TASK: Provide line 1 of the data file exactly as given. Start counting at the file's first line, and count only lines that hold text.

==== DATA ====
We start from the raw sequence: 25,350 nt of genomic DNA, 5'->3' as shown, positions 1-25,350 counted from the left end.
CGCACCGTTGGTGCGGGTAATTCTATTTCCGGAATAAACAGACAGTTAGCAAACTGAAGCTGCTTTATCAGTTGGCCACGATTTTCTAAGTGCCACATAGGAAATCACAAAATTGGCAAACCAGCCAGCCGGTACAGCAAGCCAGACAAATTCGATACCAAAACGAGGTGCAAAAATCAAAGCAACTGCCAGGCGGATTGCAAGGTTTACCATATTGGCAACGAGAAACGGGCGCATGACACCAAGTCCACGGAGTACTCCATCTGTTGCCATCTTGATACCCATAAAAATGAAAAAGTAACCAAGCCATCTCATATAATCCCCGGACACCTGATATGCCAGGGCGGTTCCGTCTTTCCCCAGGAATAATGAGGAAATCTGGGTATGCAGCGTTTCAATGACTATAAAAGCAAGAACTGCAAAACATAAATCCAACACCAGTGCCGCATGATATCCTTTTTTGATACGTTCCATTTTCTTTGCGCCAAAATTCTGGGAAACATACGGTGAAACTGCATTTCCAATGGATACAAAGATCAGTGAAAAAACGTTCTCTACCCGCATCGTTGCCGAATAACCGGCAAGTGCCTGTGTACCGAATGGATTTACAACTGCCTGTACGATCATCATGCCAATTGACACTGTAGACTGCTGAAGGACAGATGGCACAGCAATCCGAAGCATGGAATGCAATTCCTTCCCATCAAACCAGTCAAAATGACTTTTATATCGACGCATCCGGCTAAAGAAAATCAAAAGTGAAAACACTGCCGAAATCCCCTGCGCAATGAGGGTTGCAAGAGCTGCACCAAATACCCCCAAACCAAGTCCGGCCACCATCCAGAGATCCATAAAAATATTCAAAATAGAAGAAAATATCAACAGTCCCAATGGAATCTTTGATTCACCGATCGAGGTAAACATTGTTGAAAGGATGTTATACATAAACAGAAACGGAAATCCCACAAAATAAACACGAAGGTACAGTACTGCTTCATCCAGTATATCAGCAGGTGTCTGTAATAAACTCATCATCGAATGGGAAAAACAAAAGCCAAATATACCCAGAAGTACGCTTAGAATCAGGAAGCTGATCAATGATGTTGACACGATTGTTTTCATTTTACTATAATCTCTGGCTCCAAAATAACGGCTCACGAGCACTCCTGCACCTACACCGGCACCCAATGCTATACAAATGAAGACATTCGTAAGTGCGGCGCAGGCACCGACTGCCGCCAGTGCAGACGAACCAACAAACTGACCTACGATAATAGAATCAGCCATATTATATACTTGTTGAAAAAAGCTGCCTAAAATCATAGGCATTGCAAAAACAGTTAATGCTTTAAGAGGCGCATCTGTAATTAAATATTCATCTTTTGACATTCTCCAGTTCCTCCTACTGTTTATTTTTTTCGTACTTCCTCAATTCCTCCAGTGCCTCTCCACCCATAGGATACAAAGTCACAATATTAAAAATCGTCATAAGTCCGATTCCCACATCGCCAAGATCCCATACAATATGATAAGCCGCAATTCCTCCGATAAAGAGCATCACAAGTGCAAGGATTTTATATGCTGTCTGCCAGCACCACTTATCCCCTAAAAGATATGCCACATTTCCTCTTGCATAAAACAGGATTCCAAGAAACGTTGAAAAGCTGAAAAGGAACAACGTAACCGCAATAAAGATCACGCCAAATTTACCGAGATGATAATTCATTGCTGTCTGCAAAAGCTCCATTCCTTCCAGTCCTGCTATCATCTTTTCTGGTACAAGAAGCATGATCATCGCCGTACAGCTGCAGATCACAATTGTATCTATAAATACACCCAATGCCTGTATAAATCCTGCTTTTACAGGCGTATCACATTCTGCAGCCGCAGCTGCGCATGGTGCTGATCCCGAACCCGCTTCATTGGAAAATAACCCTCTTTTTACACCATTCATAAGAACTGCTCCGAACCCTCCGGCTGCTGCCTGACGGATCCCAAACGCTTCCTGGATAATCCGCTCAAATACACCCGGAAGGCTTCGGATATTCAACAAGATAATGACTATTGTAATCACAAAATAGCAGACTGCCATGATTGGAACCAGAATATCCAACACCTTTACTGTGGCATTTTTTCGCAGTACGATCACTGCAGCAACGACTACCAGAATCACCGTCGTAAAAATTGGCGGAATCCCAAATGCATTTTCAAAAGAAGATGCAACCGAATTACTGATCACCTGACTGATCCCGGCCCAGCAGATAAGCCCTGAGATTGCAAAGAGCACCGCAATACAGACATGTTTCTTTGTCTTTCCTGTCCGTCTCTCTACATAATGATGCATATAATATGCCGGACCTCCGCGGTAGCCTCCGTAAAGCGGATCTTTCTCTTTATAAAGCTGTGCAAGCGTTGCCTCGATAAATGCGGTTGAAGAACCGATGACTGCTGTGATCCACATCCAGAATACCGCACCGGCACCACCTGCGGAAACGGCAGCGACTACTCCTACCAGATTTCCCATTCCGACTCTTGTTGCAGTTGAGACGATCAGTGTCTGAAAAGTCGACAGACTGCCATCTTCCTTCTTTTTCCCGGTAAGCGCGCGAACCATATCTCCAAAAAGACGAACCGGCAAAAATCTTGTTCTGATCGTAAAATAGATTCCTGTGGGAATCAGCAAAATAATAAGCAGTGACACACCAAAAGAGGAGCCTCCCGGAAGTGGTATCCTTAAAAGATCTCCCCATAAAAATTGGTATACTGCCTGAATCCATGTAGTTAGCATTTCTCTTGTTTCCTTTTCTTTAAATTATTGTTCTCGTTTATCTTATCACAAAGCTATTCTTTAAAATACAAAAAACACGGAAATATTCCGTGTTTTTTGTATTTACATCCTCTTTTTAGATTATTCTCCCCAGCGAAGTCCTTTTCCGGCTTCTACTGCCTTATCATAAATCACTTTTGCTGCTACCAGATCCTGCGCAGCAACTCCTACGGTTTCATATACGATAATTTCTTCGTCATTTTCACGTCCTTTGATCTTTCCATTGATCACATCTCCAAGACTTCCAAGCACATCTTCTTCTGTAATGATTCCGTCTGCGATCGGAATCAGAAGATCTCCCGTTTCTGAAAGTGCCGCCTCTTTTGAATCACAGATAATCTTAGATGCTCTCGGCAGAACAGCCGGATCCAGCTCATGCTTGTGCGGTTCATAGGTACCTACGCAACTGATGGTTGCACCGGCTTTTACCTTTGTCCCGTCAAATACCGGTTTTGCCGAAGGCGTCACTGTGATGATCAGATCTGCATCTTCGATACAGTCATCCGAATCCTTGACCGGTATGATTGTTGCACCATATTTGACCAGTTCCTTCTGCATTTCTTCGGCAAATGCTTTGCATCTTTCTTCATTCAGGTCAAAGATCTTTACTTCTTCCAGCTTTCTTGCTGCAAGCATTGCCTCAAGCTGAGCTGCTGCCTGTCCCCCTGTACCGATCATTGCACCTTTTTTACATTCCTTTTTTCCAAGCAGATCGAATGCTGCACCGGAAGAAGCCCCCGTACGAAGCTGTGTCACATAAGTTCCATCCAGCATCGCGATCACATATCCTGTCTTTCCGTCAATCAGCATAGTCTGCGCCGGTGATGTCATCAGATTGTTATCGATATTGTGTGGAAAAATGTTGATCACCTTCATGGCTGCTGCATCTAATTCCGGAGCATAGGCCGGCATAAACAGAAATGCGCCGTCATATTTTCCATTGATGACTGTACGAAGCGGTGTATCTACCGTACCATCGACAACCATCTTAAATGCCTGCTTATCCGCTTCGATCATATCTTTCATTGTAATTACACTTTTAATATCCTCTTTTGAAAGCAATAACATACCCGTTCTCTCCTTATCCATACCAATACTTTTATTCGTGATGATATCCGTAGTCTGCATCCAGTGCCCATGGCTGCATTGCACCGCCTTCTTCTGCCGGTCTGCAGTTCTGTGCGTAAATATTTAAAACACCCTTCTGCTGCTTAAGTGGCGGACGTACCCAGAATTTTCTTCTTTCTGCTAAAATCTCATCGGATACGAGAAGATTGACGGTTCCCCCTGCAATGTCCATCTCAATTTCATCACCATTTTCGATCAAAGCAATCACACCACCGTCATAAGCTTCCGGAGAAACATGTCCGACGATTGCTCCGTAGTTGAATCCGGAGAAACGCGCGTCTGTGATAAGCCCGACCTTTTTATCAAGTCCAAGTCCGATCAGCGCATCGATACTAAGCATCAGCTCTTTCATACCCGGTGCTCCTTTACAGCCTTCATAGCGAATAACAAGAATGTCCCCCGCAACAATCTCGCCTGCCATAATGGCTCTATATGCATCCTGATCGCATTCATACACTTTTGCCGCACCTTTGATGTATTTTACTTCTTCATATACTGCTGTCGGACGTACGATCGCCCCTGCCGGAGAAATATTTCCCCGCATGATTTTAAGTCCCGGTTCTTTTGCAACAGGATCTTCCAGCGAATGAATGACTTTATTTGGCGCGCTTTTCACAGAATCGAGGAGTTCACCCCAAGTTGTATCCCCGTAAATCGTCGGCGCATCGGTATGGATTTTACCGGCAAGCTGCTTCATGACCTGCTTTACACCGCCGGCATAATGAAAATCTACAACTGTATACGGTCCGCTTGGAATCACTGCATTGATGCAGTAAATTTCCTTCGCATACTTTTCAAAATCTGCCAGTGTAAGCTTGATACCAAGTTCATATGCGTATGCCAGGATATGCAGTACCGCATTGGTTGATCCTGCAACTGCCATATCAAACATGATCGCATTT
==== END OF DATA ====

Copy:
We start from the raw sequence: 25,350 nt of genomic DNA, 5'->3' as shown, positions 1-25,350 counted from the left end.